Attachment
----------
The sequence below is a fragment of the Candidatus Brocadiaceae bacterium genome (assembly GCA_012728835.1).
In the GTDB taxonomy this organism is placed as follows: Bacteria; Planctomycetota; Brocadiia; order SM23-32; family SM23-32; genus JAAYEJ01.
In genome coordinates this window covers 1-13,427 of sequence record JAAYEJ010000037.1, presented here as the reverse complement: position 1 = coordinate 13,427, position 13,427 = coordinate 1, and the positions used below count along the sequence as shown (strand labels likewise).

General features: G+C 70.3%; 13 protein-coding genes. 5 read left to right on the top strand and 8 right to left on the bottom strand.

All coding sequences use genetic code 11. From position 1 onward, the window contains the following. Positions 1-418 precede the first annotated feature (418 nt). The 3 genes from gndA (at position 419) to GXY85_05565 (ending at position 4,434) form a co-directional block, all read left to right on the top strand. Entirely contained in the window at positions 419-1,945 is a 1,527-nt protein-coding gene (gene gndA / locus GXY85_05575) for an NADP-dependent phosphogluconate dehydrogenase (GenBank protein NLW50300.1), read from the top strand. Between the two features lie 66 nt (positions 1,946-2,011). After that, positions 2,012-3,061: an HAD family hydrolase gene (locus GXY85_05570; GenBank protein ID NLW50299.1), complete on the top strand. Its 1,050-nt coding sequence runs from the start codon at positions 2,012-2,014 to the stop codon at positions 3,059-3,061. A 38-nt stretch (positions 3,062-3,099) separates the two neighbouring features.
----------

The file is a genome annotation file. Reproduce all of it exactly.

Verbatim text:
The sequence below is a fragment of the Candidatus Brocadiaceae bacterium genome (assembly GCA_012728835.1).
In the GTDB taxonomy this organism is placed as follows: Bacteria; Planctomycetota; Brocadiia; order SM23-32; family SM23-32; genus JAAYEJ01.
In genome coordinates this window covers 1-13,427 of sequence record JAAYEJ010000037.1, presented here as the reverse complement: position 1 = coordinate 13,427, position 13,427 = coordinate 1, and the positions used below count along the sequence as shown (strand labels likewise).

General features: G+C 70.3%; 13 protein-coding genes. 5 read left to right on the top strand and 8 right to left on the bottom strand.

All coding sequences use genetic code 11. From position 1 onward, the window contains the following. Positions 1-418 precede the first annotated feature (418 nt). The 3 genes from gndA (at position 419) to GXY85_05565 (ending at position 4,434) form a co-directional block, all read left to right on the top strand. Entirely contained in the window at positions 419-1,945 is a 1,527-nt protein-coding gene (gene gndA / locus GXY85_05575) for an NADP-dependent phosphogluconate dehydrogenase (GenBank protein NLW50300.1), read from the top strand. Between the two features lie 66 nt (positions 1,946-2,011). After that, positions 2,012-3,061: an HAD family hydrolase gene (locus GXY85_05570; GenBank protein ID NLW50299.1), complete on the top strand. Its 1,050-nt coding sequence runs from the start codon at positions 2,012-2,014 to the stop codon at positions 3,059-3,061. A 38-nt stretch (positions 3,062-3,099) separates the two neighbouring features.